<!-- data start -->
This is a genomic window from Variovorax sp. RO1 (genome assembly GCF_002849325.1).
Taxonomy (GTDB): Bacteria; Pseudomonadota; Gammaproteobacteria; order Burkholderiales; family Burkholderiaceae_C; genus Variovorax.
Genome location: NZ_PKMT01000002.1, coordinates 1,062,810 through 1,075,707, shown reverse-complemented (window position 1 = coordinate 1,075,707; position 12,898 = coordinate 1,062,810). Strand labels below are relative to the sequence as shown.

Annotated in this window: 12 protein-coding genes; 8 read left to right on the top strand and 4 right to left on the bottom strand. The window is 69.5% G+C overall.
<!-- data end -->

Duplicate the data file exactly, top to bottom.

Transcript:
This is a genomic window from Variovorax sp. RO1 (genome assembly GCF_002849325.1).
Taxonomy (GTDB): Bacteria; Pseudomonadota; Gammaproteobacteria; order Burkholderiales; family Burkholderiaceae_C; genus Variovorax.
Genome location: NZ_PKMT01000002.1, coordinates 1,062,810 through 1,075,707, shown reverse-complemented (window position 1 = coordinate 1,075,707; position 12,898 = coordinate 1,062,810). Strand labels below are relative to the sequence as shown.

Annotated in this window: 12 protein-coding genes; 8 read left to right on the top strand and 4 right to left on the bottom strand. The window is 69.5% G+C overall.